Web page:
China has launched another in its series of Gaofen Earth observation satellites as it continues building out its space infrastructure.
A Long March 4C rocket lifted off from Jiuquan Satellite Launch Center in northwest China at 11:46 a.m. EDT June 27 (1546 GMT, 11:46 p.m. Beijing time), according to the China Aerospace Science and Technology Corporation (CASC).
The mission payload, Gaofen 12 (03), is now in a near-polar orbit with an average altitude of 390 miles (628 kilometers), very similar to that of the previous two Gaofen 12 satellites, launched in 2019 and 2021.
Little is known about the satellite and its instruments. It is described as a microwave remote sensing satellite by CASC and will, according to Chinese state media, be used in a variety of fields including land surveys, urban planning, road network design, crop yield estimation and disaster relief.
The new satellite joins other Gaofen ("high resolution") remote sensing satellites, including optical and radar satellites, in the China High-resolution Earth Observation System (CHEOS).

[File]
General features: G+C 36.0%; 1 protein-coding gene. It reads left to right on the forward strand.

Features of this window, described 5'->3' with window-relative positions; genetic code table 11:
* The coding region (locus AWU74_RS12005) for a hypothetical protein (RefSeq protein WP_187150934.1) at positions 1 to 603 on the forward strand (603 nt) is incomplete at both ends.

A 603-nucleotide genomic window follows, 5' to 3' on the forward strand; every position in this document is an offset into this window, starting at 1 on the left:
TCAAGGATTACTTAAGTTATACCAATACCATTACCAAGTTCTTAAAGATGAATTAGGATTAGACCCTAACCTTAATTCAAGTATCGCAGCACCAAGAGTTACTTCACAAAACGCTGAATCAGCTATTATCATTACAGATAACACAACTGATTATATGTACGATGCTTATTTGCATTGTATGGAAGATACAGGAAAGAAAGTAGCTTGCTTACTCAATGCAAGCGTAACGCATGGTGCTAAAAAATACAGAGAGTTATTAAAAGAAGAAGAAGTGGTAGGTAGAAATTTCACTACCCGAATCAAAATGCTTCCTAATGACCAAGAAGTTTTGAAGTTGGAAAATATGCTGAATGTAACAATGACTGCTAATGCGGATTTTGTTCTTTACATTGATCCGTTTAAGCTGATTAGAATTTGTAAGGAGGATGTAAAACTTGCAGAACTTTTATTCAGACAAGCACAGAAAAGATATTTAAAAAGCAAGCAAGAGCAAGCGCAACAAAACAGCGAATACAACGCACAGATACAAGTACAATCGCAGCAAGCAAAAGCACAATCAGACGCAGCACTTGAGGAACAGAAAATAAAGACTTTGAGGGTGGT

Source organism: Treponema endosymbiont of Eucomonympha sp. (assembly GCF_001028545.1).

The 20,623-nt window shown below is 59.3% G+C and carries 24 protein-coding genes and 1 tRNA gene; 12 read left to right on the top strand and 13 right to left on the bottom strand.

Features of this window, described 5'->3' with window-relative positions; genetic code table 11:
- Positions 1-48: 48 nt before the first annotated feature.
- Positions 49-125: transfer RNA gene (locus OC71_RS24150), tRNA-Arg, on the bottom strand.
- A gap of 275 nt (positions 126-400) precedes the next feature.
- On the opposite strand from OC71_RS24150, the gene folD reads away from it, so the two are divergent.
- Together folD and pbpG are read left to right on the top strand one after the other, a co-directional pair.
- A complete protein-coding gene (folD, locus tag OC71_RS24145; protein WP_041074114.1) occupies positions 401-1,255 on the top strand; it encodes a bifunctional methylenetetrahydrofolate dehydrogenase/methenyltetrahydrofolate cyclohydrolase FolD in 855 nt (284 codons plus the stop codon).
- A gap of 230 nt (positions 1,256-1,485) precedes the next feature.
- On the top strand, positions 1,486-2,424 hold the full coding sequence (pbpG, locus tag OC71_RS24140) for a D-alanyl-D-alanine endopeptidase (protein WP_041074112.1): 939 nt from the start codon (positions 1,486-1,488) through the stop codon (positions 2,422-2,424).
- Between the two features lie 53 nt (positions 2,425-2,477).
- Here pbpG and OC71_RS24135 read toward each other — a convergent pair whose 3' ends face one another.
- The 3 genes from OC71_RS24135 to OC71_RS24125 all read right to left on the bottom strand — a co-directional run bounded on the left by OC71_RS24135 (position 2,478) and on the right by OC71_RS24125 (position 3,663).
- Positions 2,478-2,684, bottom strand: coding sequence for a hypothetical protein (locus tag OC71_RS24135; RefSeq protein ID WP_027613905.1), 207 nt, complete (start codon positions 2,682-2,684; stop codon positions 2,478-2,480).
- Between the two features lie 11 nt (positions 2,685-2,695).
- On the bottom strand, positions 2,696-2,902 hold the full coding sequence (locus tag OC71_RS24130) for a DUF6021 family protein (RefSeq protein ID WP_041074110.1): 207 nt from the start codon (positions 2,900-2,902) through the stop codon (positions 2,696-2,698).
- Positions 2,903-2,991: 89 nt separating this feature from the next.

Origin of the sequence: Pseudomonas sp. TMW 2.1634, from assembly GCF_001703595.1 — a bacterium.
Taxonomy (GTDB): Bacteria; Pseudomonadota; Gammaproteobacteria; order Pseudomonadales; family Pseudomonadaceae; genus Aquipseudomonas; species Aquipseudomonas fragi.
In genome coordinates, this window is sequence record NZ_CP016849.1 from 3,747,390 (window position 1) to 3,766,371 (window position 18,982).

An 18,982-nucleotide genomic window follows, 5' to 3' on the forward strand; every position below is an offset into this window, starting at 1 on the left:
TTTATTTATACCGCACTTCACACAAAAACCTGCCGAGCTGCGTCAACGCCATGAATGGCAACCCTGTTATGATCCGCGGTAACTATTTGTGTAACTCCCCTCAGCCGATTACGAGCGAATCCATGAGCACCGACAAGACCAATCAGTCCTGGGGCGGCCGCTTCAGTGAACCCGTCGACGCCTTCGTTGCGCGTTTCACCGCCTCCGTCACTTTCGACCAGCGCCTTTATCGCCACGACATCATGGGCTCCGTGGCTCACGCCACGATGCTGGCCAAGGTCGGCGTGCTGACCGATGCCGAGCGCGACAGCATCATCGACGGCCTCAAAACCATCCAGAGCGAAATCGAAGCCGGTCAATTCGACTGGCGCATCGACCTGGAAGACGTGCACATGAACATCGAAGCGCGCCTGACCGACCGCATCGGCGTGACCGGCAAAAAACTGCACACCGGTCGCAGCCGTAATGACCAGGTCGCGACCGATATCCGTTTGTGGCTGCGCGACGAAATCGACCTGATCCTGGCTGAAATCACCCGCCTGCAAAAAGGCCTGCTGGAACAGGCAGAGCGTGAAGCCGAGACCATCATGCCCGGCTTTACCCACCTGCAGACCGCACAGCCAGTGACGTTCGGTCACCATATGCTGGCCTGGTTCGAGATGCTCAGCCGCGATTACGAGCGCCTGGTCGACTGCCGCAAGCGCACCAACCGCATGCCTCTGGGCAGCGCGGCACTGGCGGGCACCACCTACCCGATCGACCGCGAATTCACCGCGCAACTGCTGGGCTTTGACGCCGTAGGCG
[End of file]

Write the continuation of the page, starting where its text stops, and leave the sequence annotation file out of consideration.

The launch was China's 22nd of the year, with the country planning more than 50 missions in 2022.
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Andrew is a freelance space journalist with a focus on reporting on China's rapidly growing space sector. He began writing for Space.com in 2019 and writes for SpaceNews, IEEE Spectrum, National Geographic, Sky & Telescope, New Scientist and others. Andrew first caught the space bug when, as a youngster, he saw Voyager images of other worlds in our solar system for the first time. Away from space, Andrew enjoys trail running in the forests of Finland. You can follow him on Twitter @AJ_FI.